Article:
That Seventies Show

Barry Furey looks back at the firefighting fads, foibles and firsts from the decade that spawned Firehouse Magazine.


It has been said that if you remember the Sixties, you weren’t really there. But, if you remember the Seventies, and are still putting “the wet stuff on the red stuff,†you’ve earned your right to put down your light beer and pick up a cold Harvey Wallbanger while we...


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It has been said that if you remember the Sixties, you weren’t really there. But, if you remember the Seventies, and are still putting “the wet stuff on the red stuff,†you’ve earned your right to put down your light beer and pick up a cold Harvey Wallbanger while we reminisce about the way we were. So, set aside your Atari video game, turn on the lava lamp, set your mood ring on your pet rock and wander back to that golden age.

During the Seventies, we saw a President resign, disco come and go, the Vietnam War end, and man walk on the moon for the last time. Ads for cigarettes disappeared from TV, and the NFL and AFL merged into a single football league. Americans were held hostage in Iran by terrorists, and in Pennsylvania, by Three Mile Island. For the fire service, it was also a decade of innovation, challenges and change.

When summoned to respond to a “disco inferno,†the well-dressed firefighter exchanged his leisure suit for a turnout coat made of Nomex, one of the first fire-retardant fabrics to replace the old standby, cotton duck. Should his department buy its helmets from Cairns, he began the decade with a traditional leather New Yorker atop his head, then potentially migrated to headgear formed from manmade materials, and named after other cities such as Philadelphia and Phoenix. If he were a volunteer, chances are he donned his firefighting attire while atop the hosebed of a moving apparatus, attempting to pick out items that fit from coat and boot rails mounted high on the sides.

Early in the decade, the hose was probably double-jacketed cotton with brass fittings. By the decade’s end, some of it increased in diameter, lost a jacket and had foreign-looking couplings because, well, they were foreign. And, in a few cases, the hosebed was no longer a bed, but a hydraulic or electrically powered reel. Reels were not just for booster lines anymore. If he belonged to a suburban or larger department after 1970, the rig might be quipped with a TeleSqurt, which was introduced that year.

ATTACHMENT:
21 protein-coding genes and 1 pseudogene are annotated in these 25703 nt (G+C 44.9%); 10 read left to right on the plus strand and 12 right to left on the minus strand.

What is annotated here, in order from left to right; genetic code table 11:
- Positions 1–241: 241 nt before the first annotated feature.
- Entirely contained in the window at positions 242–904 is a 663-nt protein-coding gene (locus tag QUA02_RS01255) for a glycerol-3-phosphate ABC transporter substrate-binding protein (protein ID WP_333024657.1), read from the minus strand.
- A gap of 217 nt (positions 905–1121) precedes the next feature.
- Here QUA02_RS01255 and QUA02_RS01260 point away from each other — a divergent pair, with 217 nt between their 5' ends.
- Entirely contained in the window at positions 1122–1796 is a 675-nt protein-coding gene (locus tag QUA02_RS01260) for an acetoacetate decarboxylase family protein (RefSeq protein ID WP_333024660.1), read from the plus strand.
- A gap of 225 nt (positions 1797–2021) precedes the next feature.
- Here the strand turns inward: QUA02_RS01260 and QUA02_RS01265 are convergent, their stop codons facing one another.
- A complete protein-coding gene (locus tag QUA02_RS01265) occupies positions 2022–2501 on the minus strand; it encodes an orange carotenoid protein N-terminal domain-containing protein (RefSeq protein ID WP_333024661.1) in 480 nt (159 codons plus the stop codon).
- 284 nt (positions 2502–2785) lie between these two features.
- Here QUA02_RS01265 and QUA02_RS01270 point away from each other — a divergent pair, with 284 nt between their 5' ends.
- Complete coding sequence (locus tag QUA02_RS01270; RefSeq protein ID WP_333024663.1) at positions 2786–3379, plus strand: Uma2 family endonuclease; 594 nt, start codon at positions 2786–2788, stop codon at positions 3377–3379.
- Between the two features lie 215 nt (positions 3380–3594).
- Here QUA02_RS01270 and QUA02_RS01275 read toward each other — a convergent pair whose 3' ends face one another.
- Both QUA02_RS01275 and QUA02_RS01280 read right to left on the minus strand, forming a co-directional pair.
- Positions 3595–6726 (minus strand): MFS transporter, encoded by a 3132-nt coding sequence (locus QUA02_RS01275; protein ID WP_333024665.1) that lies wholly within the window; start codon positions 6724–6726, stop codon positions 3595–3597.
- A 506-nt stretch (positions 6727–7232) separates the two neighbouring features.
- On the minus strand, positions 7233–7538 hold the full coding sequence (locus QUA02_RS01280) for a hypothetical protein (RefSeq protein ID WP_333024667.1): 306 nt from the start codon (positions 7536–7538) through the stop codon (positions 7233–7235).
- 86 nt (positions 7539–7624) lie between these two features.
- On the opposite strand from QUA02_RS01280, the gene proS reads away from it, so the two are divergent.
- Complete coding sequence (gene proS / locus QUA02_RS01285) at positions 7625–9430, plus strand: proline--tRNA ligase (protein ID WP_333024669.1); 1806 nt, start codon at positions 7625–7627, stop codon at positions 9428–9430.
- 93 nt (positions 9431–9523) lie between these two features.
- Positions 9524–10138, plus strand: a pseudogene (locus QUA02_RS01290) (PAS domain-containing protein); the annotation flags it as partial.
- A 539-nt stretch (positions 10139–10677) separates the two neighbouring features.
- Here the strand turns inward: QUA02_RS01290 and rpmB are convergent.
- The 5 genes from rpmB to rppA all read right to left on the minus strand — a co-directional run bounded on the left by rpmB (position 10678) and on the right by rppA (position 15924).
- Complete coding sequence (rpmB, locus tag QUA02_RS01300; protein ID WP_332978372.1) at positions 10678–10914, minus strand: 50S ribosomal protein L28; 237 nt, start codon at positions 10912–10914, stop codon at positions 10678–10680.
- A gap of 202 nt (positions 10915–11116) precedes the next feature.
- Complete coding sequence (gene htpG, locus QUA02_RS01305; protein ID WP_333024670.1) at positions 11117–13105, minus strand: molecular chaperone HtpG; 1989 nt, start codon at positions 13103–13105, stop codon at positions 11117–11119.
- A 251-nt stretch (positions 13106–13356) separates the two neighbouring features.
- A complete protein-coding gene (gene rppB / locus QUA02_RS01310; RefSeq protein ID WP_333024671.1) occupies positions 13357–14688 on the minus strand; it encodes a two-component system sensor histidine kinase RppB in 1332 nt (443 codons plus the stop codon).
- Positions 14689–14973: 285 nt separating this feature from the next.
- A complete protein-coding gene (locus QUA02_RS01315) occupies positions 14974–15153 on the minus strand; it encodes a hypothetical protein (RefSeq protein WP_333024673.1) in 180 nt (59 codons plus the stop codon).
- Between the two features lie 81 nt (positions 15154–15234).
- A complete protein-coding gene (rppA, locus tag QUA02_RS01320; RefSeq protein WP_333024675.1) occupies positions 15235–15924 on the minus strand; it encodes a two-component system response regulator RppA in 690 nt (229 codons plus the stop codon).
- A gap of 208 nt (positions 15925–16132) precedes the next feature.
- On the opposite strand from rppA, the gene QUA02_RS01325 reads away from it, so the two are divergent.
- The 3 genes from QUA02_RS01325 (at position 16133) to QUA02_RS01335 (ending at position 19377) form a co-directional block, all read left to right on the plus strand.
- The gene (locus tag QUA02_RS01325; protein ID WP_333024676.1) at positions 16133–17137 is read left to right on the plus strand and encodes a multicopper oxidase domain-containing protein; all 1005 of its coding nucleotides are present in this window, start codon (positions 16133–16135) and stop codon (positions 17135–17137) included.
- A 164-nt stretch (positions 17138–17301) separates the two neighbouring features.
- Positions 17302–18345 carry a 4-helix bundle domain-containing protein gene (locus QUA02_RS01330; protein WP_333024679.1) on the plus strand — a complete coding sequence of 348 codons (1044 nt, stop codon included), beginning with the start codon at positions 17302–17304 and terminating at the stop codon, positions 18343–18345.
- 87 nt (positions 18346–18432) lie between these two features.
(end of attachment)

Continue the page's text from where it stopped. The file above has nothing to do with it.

Our volunteer friend was probably notified of all calls by his home alerting receiver, which was often produced by Plectron – a company no longer in business. This was a decided step up from the former methods of firehouse siren or telephone fan-out system, as the location and type of alarm was now immediately known. Unfortunately, unless you had a very long extension cord, as the name suggests, this device proved beneficial only if you were home and the power was on. This was solved by the time 1980 came around by the increasing utilization of tone and voice pagers.

In addition to knowing his own tones, between 1972 and 1977 the firefighter was also familiar with those of Station 51 from the TV show “Emergency!†While the program is no longer produced, the dispatch audio lives on in the form of a “WAV†file that can still be heard on many fire-related websites. The initial call may have been made through the new 911 emergency number, which began to flourish since its meager beginnings in 1968, or occasionally through one of an increasing number of automatic alarms that were beginning to be required by code in high-hazard locations. Overall, our friend and his counterparts responded to more than 3 million incidents per year nationwide.

In 1972, the firefighter and his family could get an inside view of how the Bronx was burning through Dennis Smith’s best-seller, Report from Engine Co. 82, and in 1973 read the sobering information presented by the National Commission on Fire Prevention and Control, through its report entitled America Burning. In 1974, they watched the potential impact of high-rise fires on the big screen courtesy of “The Towering Inferno.†While some comparisons to this movie arose after 9/11, some notable fires of that decade included the Beverly Hills Supper Club in Kentucky, the Social Security Building in Kansas City and high-rise incidents in Sao Paolo, Brazil.

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